By David Harvey
John Smith is lost in the desert and dying for water. His trusty GPS system tells him there is fresh water ten miles to the East. Since he believes ‘for East to West’ one should ‘read South to North,’ he heads off to the South never to be seen again. This is alas the quality of the argument he makes against me.
The East whereof I speak when I comment that wealth has moved from West to East in recent times, is constituted by China, now the second largest economy in the world (if Europe is not considered as one economy) followed by Japan as the third largest economy. Add in South Korea, Taiwan and (with a bit of geographical license) Singapore and you have a power block in the global economy (once referred to as the ‘flying geese’ model of capitalist development) that now accounts for roughly a third of total global GDP (compared to North America that now accounts for just over a quarter). If we look back at the world as it was ordered in, say, 1960, then the astonishing rise of East Asia as a power center of global capital accumulation will be blindingly obvious.
The Chinese and the Japanese now own large chunks of a spiraling US government debt. There has also been an interesting sequence of each national economy in East Asia taking its turn in searching out a spatial fix for the massive amounts of surplus capital being accumulated within their borders. Japan began capital export in the late 1960s, South Korea in the late 1970s, Taiwan in the early 1980s. A lot of that investment went to North America and Europe.
Now it is China’s turn. A map of Chinese foreign investment in 2000 was almost totally empty. Now a flood of it is passing not only along the ‘One Belt One Road’ through Central Asia into Europe, but also throughout East Africa in particular and into Latin America (Ecuador has more than half its foreign direct investment from China). When China invited leaders from around the world to attend a One Belt One Road conference in May of 2017, more than forty world leaders came to listen to President Xi enunciate what many there saw as the initiation of a new world order in which China would be a (if not the) hegemonic power. Does this mean China is the new imperialist power?
There are interesting micro-features to this scenario. When we read accounts of awful super-exploitative conditions in manufacturing in the global South it often transpires that it is Taiwanese or South Korean firms that are involved even as the final product finds its way to Europe or the United States. Chinese thirst for minerals and agricultural commodities (soy beans in particular) means that Chinese firms are also at the center of an extractivism that is wrecking the landscape all around the world (look at Latin America). A cursory look at land grabs all across Africa shows Chinese companies and wealth funds are way ahead of everyone else in their acquisitions. The two largest mineral companies operating in Zambia’s copper belt are Indian and Chinese.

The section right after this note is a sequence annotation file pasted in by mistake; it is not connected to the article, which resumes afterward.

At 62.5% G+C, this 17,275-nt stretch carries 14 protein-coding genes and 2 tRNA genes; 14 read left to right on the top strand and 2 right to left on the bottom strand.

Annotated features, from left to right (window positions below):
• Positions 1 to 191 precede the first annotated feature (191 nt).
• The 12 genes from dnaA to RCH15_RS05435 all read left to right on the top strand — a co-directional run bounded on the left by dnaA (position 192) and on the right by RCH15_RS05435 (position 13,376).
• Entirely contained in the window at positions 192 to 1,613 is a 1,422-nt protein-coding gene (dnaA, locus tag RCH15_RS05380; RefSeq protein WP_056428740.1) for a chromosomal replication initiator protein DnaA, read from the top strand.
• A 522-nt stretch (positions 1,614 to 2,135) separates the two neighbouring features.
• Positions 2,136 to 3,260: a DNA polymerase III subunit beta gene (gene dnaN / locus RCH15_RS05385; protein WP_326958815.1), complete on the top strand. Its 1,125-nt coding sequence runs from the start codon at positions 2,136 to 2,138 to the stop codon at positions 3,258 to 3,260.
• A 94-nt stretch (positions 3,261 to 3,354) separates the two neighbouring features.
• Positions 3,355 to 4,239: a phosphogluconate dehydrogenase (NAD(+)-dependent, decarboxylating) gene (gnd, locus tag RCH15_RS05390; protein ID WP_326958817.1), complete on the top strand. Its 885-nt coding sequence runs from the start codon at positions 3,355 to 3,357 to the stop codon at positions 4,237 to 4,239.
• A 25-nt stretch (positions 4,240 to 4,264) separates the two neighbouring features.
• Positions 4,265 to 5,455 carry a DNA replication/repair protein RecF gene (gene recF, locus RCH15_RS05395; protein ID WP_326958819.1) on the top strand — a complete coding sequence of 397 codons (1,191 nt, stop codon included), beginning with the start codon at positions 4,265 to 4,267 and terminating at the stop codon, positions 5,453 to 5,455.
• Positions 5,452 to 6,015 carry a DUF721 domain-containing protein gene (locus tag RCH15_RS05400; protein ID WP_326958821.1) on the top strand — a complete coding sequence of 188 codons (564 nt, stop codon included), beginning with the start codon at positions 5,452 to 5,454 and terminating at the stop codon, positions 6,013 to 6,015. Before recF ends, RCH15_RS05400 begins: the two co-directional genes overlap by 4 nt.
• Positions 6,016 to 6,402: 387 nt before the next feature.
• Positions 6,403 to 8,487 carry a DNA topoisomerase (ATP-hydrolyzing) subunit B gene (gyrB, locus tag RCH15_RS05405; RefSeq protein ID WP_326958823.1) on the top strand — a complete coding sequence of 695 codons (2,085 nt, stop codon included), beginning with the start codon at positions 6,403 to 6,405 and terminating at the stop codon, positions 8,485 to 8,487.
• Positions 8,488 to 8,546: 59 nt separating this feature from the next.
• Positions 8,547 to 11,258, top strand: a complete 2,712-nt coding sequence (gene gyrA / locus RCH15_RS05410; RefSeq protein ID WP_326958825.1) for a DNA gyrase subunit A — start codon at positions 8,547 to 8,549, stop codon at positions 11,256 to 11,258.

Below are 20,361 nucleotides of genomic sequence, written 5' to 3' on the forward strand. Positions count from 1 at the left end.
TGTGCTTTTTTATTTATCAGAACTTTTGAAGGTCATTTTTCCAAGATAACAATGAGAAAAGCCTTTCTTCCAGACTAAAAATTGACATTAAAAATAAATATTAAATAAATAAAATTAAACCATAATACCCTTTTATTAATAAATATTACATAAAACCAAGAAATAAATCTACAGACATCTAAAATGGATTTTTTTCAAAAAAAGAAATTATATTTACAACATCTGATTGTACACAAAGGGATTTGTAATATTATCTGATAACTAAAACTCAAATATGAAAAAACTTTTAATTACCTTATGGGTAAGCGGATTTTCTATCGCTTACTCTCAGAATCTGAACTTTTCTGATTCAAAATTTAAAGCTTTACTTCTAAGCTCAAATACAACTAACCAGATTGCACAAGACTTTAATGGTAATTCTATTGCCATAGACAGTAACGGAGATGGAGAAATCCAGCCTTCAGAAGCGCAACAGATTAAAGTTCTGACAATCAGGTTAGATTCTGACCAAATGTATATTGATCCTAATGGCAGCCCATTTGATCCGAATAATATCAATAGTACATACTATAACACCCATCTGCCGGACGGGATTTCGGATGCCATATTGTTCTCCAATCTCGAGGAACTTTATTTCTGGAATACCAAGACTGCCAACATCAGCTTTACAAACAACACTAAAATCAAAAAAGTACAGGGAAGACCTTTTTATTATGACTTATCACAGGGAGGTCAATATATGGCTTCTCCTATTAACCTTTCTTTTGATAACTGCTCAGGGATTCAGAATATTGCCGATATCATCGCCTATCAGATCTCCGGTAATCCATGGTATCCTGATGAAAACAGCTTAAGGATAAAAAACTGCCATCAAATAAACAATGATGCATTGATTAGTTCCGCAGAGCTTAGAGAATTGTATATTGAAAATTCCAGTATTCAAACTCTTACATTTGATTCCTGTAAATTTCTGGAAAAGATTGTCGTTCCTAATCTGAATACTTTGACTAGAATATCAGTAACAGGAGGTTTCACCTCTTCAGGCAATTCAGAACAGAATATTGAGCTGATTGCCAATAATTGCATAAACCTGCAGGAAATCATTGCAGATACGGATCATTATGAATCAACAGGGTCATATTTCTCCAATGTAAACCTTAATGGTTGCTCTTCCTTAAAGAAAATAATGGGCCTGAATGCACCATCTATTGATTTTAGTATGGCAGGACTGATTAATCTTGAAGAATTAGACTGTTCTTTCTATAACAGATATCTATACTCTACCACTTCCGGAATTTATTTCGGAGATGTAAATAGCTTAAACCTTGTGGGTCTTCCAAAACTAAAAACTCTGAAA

So, what does the fixed, rigid theory of imperialism to which John Smith appeals have to say about all of this?
According to John Smith I failed to take up the question of imperialism in The Limits to Capital. I mentioned it only once, he says. The index records some 24 mentions and the last chapter is entitled “the dialectics of imperialism.” It is perfectly true that I there found the traditional conception of imperialism derived from Lenin (and subsequently set in stone by the likes of John Smith) inadequate to describe the complex spatial, interterritorial and place-specific forms of production, realization and distribution that were going on around the world.
In this I was later intrigued to find a fellow spirit in Giovanni Arrighi who in The Geometry of Imperialism (written around the same time) abandons the concept of imperialism (or for that matter the rigid geography of core and periphery set out in world systems theory) in favor of a more open and fluid analysis of shifting hegemonies within the world system. Neither of us deny that value produced in one place ends up being appropriated somewhere else and there is a degree of viciousness in all of this that is appalling. This is, however, the process (and I emphasize the significance of ‘process’) we endeavor to chart, to uncover and to theorize as best we could. Marx taught us that the historical materialist method does not start with concepts and then imposes them on reality, but with the realities on the ground in order to discover the abstract concepts adequate to their situation. To start with concepts, as does John Smith, is to engage in rank idealism.
So, on the basis of what is happening on the ground, I prefer to work with a theory of uneven geographical development, proliferating and differentiating divisions of labour, an understanding of global commodity chains and spatial fixes, of place production (urbanization in particular – a vital topic of which John Smith is oblivious) and the construction and destruction of regional economies within which a certain ‘structural coherence’ (or ‘regional value regime’) might form for a time, until powerful forces of devaluation and of accumulation through dispossession set in motion the forces of creative destruction. These forces affect not only what is happening in the global South but also in the deindustrializing North.